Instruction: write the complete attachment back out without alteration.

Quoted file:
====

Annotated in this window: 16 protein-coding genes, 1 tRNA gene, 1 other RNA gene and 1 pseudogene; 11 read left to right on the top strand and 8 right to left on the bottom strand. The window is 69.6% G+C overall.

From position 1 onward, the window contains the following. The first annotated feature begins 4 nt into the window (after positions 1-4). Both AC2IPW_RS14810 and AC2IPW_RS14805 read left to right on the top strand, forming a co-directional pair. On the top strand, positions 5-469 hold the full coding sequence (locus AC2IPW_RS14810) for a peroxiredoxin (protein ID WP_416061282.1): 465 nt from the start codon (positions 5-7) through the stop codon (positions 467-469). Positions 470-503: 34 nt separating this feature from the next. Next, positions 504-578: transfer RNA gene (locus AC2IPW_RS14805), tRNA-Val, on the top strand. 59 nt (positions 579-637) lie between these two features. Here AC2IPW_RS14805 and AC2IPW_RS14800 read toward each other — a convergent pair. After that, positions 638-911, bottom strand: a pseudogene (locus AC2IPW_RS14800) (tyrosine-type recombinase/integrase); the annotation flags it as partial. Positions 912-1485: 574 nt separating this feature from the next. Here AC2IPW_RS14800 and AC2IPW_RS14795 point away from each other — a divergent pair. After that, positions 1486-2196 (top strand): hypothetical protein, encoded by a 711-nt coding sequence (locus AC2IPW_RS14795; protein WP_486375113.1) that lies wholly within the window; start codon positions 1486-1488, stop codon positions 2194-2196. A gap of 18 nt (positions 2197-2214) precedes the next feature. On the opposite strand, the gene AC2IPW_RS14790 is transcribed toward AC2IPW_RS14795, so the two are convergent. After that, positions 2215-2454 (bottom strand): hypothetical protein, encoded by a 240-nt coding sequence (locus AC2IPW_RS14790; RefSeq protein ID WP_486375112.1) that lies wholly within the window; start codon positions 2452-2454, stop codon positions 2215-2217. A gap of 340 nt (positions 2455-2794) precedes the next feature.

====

Annotated in this window: 16 protein-coding genes, 1 tRNA gene, 1 other RNA gene and 1 pseudogene; 11 read left to right on the top strand and 8 right to left on the bottom strand. The window is 69.6% G+C overall.

From position 1 onward, the window contains the following. The first annotated feature begins 4 nt into the window (after positions 1-4). Both AC2IPW_RS14810 and AC2IPW_RS14805 read left to right on the top strand, forming a co-directional pair. On the top strand, positions 5-469 hold the full coding sequence (locus AC2IPW_RS14810) for a peroxiredoxin (protein ID WP_416061282.1): 465 nt from the start codon (positions 5-7) through the stop codon (positions 467-469). Positions 470-503: 34 nt separating this feature from the next. Next, positions 504-578: transfer RNA gene (locus AC2IPW_RS14805), tRNA-Val, on the top strand. 59 nt (positions 579-637) lie between these two features. Here AC2IPW_RS14805 and AC2IPW_RS14800 read toward each other — a convergent pair. After that, positions 638-911, bottom strand: a pseudogene (locus AC2IPW_RS14800) (tyrosine-type recombinase/integrase); the annotation flags it as partial. Positions 912-1485: 574 nt separating this feature from the next. Here AC2IPW_RS14800 and AC2IPW_RS14795 point away from each other — a divergent pair. After that, positions 1486-2196 (top strand): hypothetical protein, encoded by a 711-nt coding sequence (locus AC2IPW_RS14795; protein WP_486375113.1) that lies wholly within the window; start codon positions 1486-1488, stop codon positions 2194-2196. A gap of 18 nt (positions 2197-2214) precedes the next feature. On the opposite strand, the gene AC2IPW_RS14790 is transcribed toward AC2IPW_RS14795, so the two are convergent. After that, positions 2215-2454 (bottom strand): hypothetical protein, encoded by a 240-nt coding sequence (locus AC2IPW_RS14790; RefSeq protein ID WP_486375112.1) that lies wholly within the window; start codon positions 2452-2454, stop codon positions 2215-2217. A gap of 340 nt (positions 2455-2794) precedes the next feature.